Column: Distractions from distractions

It’s the most wonderful time of the year!

People are coming back from their Thanksgiving breaks, eyes locked ahead on the upcoming winter holiday. Oh, and finals are right around the corner. All of that work and information from the past few weeks is culminating in either a large exam or paper. Throw in whatever personal issues the average Aggie goes through on a day-to-day basis and early winter becomes a stressful time. Fortunately, there’s a simple way of finding at least a moment of mental focus and creativity. Step back. Breathe. Take a shower.

Go ahead and laugh incredulously. With the precious seconds ticking away, and the mountain of tasks not shrinking along with them autonomously, it’s easy to start believing that all of one’s attention must go to the job at hand. However, a change of scenery and attitude can often result in seeing the problem from a fresh perspective.

Why would a shower really help with thinking about problems creatively or differently?

The answer lies in how dramatic of a change in setting the shower really represents. Many college students identify themselves as competent multitaskers. It’s a really good euphemism for saying my generation is distracted the vast majority of the time. The sight of a college student with a laptop in their room isn’t a terribly uncommon one, and while it is a great tool for all things productive and academic, it provides 24-hour access to an all-you-can-eat buffet of information, and an even larger source of fun diversions.

The hyperbole “mind-numbing” comes to mind when describing the vast quantity of information available. However, it isn’t entirely inappropriate. The sheer volume of information available, both pertinent and extraneous, provides a very easy outlet for procrastination.

The shower eliminates a lot of the potential for distraction by being a generally unfit environment to bring electronics. But apart from it being impractical to be on Facebook or Reddit while you’re scrubbing, the shower does a number of other great things to put the mind at ease. It provides a moment’s rest from the day-to-day sensory overload we’ve become so accustomed to.

The brain is very receptive to sensory stimulation and has specialized regions for deciphering inputs from the surrounding environment.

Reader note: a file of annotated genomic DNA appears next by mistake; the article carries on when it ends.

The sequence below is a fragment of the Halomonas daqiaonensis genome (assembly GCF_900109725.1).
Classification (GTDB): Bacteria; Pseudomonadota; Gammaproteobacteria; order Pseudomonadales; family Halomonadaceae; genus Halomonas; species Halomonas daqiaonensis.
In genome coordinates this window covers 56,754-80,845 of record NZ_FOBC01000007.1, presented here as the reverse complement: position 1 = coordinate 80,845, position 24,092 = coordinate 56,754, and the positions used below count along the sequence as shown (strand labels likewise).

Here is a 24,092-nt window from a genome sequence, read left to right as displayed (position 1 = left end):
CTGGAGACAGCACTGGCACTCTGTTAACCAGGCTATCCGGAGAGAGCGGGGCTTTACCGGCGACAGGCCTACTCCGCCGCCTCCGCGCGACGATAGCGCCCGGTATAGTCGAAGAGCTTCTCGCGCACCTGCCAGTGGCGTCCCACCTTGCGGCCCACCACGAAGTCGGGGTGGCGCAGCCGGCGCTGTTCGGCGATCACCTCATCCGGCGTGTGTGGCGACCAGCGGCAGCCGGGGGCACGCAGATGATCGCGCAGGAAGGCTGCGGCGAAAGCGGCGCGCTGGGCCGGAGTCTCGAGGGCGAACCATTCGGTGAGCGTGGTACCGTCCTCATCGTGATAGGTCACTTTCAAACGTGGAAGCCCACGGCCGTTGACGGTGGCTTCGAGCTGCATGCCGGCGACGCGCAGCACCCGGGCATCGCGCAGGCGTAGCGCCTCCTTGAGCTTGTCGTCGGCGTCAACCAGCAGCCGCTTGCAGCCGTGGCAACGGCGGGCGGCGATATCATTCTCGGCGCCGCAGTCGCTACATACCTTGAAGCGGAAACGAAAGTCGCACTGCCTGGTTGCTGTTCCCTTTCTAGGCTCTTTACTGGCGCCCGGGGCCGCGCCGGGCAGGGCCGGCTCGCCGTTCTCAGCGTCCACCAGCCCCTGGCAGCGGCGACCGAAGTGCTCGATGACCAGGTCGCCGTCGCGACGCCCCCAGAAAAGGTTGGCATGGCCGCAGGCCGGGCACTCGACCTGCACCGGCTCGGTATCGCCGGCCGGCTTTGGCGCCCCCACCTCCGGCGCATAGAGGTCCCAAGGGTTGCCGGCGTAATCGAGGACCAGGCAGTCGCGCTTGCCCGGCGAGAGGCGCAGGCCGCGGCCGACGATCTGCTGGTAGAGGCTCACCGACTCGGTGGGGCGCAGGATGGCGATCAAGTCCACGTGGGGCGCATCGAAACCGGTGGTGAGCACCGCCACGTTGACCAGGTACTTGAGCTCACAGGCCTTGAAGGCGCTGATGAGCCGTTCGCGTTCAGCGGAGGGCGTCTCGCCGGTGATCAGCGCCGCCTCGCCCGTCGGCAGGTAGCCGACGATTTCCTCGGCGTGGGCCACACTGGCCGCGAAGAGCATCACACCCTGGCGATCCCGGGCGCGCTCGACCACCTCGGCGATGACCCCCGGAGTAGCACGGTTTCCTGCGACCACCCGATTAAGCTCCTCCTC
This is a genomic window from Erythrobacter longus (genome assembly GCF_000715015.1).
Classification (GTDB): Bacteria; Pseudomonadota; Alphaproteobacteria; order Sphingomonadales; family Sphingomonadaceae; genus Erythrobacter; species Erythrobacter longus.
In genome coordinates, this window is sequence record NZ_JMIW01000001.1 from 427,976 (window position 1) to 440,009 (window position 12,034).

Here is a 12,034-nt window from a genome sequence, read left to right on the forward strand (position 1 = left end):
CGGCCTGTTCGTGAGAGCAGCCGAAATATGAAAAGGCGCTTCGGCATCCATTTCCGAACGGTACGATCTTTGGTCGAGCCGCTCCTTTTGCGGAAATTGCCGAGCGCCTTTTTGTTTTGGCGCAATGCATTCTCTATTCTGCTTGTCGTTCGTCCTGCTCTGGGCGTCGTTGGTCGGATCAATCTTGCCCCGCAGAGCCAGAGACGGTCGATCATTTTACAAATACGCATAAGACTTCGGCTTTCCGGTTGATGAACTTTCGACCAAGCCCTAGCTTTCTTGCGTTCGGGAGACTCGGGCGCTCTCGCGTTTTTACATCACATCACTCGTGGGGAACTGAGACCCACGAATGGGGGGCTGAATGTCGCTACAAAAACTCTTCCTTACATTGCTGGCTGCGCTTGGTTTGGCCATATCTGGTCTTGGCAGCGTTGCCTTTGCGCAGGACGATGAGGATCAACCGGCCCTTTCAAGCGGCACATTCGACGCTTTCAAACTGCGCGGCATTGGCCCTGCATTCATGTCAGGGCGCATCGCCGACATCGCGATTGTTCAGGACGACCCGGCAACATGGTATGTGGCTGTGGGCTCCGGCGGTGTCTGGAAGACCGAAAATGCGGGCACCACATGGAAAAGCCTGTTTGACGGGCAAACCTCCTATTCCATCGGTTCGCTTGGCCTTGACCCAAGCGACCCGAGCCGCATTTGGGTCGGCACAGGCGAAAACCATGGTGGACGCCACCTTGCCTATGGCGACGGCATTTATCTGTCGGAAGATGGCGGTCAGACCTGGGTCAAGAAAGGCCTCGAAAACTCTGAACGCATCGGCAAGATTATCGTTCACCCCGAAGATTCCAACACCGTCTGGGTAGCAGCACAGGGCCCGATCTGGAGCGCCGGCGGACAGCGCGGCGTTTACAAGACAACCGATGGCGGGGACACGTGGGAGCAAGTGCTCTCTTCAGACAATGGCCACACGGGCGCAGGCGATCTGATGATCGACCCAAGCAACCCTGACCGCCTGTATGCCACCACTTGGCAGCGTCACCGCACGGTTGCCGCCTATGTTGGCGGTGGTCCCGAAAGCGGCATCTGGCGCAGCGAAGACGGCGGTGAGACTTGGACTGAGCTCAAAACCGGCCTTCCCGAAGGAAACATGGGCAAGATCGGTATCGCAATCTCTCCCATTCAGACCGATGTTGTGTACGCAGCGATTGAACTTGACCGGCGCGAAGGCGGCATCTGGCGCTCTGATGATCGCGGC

The human ear is receptive to changes in the surrounding air pressure caused by sound waves. An incoming wave vibrates the eardrum at a certain frequency. The drum’s movement causes a set of bones to transfer the vibration into the cochlea, where different vibrations would cause different sensory hair cells to detect the change and send nerve impulses to the brain. The above package results in the sensation of sound.

The repetitive noise of the water droplets coming out of the shower head is arrhythmic, irregular, and to the mind’s understanding, inconsequential. It has the same soothing effect as the faint rumblings of a car when one is a passenger in the back seat. The mind wanders comfortably and the rider is often lulled into a deep tranquility. In the case of the shower, instead of having your concentration yanked away by Skrillex, your housemate loudly playing video games or your upstairs neighbors getting into a competition of who can drop the heaviest objects on their floor, your auditory cortex is granted respite by the pitter patter of synthesized rain on the wall.

Another of our senses that is constantly accosted throughout the day is our vision. Flashing colors on computer screens, swerving bikers in the roundabouts, lecture slides, etc.

On the retina, images trigger an arrangement of photosensory cells to send information to the brain via the optic nerve. At our desks, there are all kinds of images being formed and dealt with by the brain. For the most part, the shower is empty (save for bottles of soaps and shampoos, maybe some kind of brush or scrubber). The uniformity of the tiles doesn’t really provide us with the same kind of mental engagement that a bright flashing popup saying “INSTANT WINNER” does.

As a result, in the shower, our brain can tune out much of the input from the occipital lobe for a while and let the mind focus on more important things. The ability to enter an environment in which visual and auditory stimuli can be ignored lets us harness the brain’s massive processing power and re-direct it from external problems towards more abstract internal solutions.

Ultimately, the creative retreat to the shower might not be a major innovation in the cognitive science of productivity. At the very least, however, it serves as a moment’s pause from distraction, during which the mind is free to recuperate in its own private meditation pod.

In addition to all the mental and creative benefits of showering, there are also clear social rewards. Surrounding peers will be incredibly grateful for the reduced olfactory assaults caused by reluctance to bathe.

When not in his white noise pod, the well-groomed ALAN LIN can be reached at science@theaggie.org.

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